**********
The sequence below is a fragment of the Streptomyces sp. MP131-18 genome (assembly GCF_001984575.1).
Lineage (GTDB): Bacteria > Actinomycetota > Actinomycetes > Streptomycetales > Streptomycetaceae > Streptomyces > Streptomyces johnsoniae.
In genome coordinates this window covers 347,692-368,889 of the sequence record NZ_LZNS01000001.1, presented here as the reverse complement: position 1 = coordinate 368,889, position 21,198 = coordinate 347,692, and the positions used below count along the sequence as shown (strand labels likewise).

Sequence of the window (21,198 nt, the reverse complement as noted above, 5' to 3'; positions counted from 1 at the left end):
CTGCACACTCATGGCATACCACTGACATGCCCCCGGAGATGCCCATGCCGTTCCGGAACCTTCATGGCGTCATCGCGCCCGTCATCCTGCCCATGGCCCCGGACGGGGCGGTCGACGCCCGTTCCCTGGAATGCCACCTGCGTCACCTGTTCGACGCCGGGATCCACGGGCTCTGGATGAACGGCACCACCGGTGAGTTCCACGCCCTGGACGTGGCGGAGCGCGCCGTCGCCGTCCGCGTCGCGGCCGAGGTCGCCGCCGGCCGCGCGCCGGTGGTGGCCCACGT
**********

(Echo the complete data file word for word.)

The sequence below is a fragment of the Streptomyces sp. MP131-18 genome (assembly GCF_001984575.1).
Lineage (GTDB): Bacteria > Actinomycetota > Actinomycetes > Streptomycetales > Streptomycetaceae > Streptomyces > Streptomyces johnsoniae.
In genome coordinates this window covers 347,692-368,889 of the sequence record NZ_LZNS01000001.1, presented here as the reverse complement: position 1 = coordinate 368,889, position 21,198 = coordinate 347,692, and the positions used below count along the sequence as shown (strand labels likewise).

Sequence of the window (21,198 nt, the reverse complement as noted above, 5' to 3'; positions counted from 1 at the left end):
CTGCACACTCATGGCATACCACTGACATGCCCCCGGAGATGCCCATGCCGTTCCGGAACCTTCATGGCGTCATCGCGCCCGTCATCCTGCCCATGGCCCCGGACGGGGCGGTCGACGCCCGTTCCCTGGAATGCCACCTGCGTCACCTGTTCGACGCCGGGATCCACGGGCTCTGGATGAACGGCACCACCGGTGAGTTCCACGCCCTGGACGTGGCGGAGCGCGCCGTCGCCGTCCGCGTCGCGGCCGAGGTCGCCGCCGGCCGCGCGCCGGTGGTGGCCCACGT